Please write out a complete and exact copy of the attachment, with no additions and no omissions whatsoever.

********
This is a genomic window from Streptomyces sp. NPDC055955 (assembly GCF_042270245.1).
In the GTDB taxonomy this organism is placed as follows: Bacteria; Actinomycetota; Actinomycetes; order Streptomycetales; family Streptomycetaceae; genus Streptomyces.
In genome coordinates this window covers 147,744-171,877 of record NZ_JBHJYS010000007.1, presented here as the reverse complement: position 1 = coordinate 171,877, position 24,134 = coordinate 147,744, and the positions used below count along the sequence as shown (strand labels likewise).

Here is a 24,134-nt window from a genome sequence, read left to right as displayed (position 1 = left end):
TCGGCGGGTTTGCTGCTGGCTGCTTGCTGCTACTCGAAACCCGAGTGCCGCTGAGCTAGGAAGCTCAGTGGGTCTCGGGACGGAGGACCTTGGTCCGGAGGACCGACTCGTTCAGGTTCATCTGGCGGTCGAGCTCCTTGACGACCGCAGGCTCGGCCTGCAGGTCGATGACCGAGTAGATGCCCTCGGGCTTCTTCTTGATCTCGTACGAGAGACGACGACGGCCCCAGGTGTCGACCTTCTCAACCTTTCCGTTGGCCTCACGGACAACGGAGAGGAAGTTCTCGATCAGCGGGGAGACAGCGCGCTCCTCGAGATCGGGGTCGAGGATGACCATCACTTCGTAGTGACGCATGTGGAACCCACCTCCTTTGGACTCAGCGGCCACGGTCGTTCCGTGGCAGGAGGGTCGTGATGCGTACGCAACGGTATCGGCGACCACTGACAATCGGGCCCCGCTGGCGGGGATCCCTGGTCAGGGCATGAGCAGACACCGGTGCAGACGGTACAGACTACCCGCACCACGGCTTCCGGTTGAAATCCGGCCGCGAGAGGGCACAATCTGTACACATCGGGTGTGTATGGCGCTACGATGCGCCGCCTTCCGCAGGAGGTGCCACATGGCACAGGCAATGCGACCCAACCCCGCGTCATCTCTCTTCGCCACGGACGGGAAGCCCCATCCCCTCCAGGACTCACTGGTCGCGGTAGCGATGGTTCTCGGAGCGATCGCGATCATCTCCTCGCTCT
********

This is a genomic window from Streptomyces sp. NPDC055955 (assembly GCF_042270245.1).
In the GTDB taxonomy this organism is placed as follows: Bacteria; Actinomycetota; Actinomycetes; order Streptomycetales; family Streptomycetaceae; genus Streptomyces.
In genome coordinates this window covers 147,744-171,877 of record NZ_JBHJYS010000007.1, presented here as the reverse complement: position 1 = coordinate 171,877, position 24,134 = coordinate 147,744, and the positions used below count along the sequence as shown (strand labels likewise).

Here is a 24,134-nt window from a genome sequence, read left to right as displayed (position 1 = left end):
TCGGCGGGTTTGCTGCTGGCTGCTTGCTGCTACTCGAAACCCGAGTGCCGCTGAGCTAGGAAGCTCAGTGGGTCTCGGGACGGAGGACCTTGGTCCGGAGGACCGACTCGTTCAGGTTCATCTGGCGGTCGAGCTCCTTGACGACCGCAGGCTCGGCCTGCAGGTCGATGACCGAGTAGATGCCCTCGGGCTTCTTCTTGATCTCGTACGAGAGACGACGACGGCCCCAGGTGTCGACCTTCTCAACCTTTCCGTTGGCCTCACGGACAACGGAGAGGAAGTTCTCGATCAGCGGGGAGACAGCGCGCTCCTCGAGATCGGGGTCGAGGATGACCATCACTTCGTAGTGACGCATGTGGAACCCACCTCCTTTGGACTCAGCGGCCACGGTCGTTCCGTGGCAGGAGGGTCGTGATGCGTACGCAACGGTATCGGCGACCACTGACAATCGGGCCCCGCTGGCGGGGATCCCTGGTCAGGGCATGAGCAGACACCGGTGCAGACGGTACAGACTACCCGCACCACGGCTTCCGGTTGAAATCCGGCCGCGAGAGGGCACAATCTGTACACATCGGGTGTGTATGGCGCTACGATGCGCCGCCTTCCGCAGGAGGTGCCACATGGCACAGGCAATGCGACCCAACCCCGCGTCATCTCTCTTCGCCACGGACGGGAAGCCCCATCCCCTCCAGGACTCACTGGTCGCGGTAGCGATGGTTCTCGGAGCGATCGCGATCATCTCCTCGCTCT